The knock-on effect for Pakistan

Washington’s decision to withdraw militarily from Afghanistan without any conditions attached is absolutely not what Pakistan wanted. Following Biden’s announcement, Pakistan’s foreign ministry pointedly reaffirmed the importance it attached to having a withdrawal of foreign troops coinciding with progress in the peace process. Pakistan, which had played a critical role in bringing the Taliban to the negotiating table, was hoping to see the Taliban brought peacefully into the political space, including possibly with the establishment of an interim government that would include them.

However, regardless how the Taliban comes back to power after a 20-year absence, which increasingly looks like it will be violently, this will be bad news for Pakistan. For the last 25 years, Islamabad’s policy has been to support the Pashtun-dominated Taliban—directly and tacitly—as an insurance policy against India’s support for the other ethnic groups, such as the Tajiks, Uzbeks, and Hazaras. This was always a bad policy. There’s absolutely no guarantee that, once in government, the Taliban’s interests will align with Pakistan’s.

Although Pakistan was one of the few countries to recognise the Taliban government between 1996 and 2001 and provided asylum to the Taliban leadership for 20 years, the relationship has always been ambivalent. This was evident when the Taliban were in power. They continued to refuse to recognise the Durant Line, the de facto international border. More worrisome for Pakistan is that the establishment of a Taliban-run Islamic Emirate would give a real fillip to those Pakistani terrorist groups, such as the Pakistan Taliban, the Islamic State, and other fellow ideological travellers who oppose the government, which have found refuge in eastern Afghanistan.  The Taliban would be sympathetic to their cause and, accordingly, would probably not try to stop them from conducting terrorist raids into Pakistan.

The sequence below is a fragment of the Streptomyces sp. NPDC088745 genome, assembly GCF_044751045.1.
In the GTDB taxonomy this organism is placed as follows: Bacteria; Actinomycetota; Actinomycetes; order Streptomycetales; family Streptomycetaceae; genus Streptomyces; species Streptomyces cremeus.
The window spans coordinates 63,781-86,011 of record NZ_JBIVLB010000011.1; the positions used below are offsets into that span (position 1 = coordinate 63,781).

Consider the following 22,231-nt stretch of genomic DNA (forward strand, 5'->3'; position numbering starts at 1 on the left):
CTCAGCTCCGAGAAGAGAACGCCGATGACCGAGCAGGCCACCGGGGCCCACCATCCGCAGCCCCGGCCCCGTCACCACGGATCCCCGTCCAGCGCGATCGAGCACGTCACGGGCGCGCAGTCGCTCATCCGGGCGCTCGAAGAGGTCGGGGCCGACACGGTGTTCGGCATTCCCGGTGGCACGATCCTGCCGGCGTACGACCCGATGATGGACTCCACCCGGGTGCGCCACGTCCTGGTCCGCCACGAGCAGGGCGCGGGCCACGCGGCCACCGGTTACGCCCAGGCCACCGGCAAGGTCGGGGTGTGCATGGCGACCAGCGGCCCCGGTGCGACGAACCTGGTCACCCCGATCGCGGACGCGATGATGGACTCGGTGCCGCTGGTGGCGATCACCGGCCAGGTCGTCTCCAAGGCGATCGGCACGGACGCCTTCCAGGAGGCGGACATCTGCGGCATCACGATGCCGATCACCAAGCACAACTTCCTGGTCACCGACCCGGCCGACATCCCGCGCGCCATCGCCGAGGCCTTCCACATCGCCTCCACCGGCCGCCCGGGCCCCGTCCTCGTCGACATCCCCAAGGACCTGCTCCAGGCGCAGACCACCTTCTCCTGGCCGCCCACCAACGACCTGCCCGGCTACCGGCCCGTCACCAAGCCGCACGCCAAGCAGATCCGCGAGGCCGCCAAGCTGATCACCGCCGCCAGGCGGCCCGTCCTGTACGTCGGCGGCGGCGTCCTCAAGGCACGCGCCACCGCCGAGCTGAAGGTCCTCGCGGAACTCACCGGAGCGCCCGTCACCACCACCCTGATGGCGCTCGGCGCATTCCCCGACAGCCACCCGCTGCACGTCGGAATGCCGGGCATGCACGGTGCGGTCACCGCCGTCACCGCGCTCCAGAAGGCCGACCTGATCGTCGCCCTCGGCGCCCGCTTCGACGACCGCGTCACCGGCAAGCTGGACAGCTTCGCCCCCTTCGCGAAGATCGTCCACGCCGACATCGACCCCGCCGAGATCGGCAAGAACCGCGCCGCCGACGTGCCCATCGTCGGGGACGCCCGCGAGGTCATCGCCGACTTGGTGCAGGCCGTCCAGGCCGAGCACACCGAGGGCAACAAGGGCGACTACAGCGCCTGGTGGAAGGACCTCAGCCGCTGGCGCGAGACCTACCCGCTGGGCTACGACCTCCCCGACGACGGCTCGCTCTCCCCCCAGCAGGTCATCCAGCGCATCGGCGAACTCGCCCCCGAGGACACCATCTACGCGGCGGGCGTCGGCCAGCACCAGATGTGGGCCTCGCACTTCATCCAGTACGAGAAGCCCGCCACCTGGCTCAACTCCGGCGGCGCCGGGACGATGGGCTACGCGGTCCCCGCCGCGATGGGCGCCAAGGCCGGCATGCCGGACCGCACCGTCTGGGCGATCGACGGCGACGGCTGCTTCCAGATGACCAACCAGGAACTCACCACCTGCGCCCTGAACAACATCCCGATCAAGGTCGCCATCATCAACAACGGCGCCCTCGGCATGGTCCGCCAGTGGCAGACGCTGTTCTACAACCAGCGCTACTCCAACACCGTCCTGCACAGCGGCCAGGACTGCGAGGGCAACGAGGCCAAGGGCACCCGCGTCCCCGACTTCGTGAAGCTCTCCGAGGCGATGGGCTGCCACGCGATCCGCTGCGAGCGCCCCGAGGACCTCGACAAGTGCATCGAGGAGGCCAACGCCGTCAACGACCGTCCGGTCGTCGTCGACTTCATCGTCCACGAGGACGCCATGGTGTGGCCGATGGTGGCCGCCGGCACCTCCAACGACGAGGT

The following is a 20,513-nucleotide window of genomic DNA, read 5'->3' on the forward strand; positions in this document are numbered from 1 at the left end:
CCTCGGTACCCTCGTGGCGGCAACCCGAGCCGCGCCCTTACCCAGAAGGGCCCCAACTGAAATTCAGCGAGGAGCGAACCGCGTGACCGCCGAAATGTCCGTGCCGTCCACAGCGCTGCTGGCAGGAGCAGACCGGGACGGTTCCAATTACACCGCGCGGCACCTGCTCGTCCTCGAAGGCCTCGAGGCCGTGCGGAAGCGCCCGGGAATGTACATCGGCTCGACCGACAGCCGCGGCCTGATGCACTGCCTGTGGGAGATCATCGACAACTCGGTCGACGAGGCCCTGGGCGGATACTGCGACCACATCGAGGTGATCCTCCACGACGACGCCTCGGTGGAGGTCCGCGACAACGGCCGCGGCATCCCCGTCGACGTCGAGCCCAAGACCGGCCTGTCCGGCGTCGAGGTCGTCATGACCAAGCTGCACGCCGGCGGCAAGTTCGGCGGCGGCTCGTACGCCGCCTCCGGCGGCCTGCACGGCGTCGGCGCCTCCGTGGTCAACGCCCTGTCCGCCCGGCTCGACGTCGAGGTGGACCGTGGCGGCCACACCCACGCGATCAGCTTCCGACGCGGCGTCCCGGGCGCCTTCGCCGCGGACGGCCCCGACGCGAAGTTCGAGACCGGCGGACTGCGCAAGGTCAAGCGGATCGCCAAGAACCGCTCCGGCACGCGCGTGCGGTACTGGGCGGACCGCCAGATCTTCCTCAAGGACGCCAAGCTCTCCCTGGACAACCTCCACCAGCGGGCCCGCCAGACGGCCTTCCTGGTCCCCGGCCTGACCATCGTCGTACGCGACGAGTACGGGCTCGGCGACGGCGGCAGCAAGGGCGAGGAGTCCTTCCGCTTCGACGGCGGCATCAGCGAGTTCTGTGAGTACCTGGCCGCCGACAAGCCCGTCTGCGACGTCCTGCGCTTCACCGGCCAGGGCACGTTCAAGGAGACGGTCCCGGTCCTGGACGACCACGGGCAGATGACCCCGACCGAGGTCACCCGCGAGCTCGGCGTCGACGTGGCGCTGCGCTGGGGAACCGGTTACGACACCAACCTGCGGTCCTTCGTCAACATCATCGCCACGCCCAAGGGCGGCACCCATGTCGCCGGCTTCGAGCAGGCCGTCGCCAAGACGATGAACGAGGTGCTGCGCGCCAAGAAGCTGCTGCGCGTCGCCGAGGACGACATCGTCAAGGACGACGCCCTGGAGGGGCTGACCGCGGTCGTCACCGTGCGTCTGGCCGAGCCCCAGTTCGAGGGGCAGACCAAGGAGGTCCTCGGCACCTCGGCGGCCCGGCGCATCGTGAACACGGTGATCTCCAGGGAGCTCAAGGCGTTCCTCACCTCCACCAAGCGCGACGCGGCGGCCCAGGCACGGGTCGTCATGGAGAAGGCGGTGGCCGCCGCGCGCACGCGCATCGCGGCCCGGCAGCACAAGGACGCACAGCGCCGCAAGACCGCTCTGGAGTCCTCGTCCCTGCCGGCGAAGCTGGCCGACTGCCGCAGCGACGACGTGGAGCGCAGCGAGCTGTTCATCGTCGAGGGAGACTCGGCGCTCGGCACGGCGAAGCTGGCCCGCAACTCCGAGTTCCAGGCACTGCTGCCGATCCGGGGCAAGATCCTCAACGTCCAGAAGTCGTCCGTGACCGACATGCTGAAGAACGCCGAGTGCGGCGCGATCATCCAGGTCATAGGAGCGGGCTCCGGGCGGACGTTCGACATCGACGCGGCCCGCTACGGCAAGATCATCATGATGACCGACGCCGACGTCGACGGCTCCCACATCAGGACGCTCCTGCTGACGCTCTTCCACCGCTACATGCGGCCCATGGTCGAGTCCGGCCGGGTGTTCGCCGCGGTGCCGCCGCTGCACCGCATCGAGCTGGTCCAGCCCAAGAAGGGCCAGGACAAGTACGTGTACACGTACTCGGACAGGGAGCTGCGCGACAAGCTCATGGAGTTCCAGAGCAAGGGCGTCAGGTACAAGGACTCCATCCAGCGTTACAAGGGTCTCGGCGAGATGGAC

So, all in all, more Afghan refugees and a resurgence of terrorism would all be bad news for Pakistan, a 220-million strong, nuclear-armed country already teetering under the weight of a collapsing economy, an out-of-control COVID-19 pandemic, rising sectarian extremism, and a tense relationship with India. Biden’s decision to unilaterally withdraw from Afghanistan—effectively leaving it to its own devices, may well have planted the seed for a much bigger regional problem down the road.

Dr Claude Rakisits is an Honorary Associate Professor in the Department of International Relations at the Coral Bell School of Asia Pacific Affairs at the Australian National University. He tweets @ClaudeRakisits. His publications can be assessed on his website:

This article is published under a Creative Commons License and may be republished with attribution.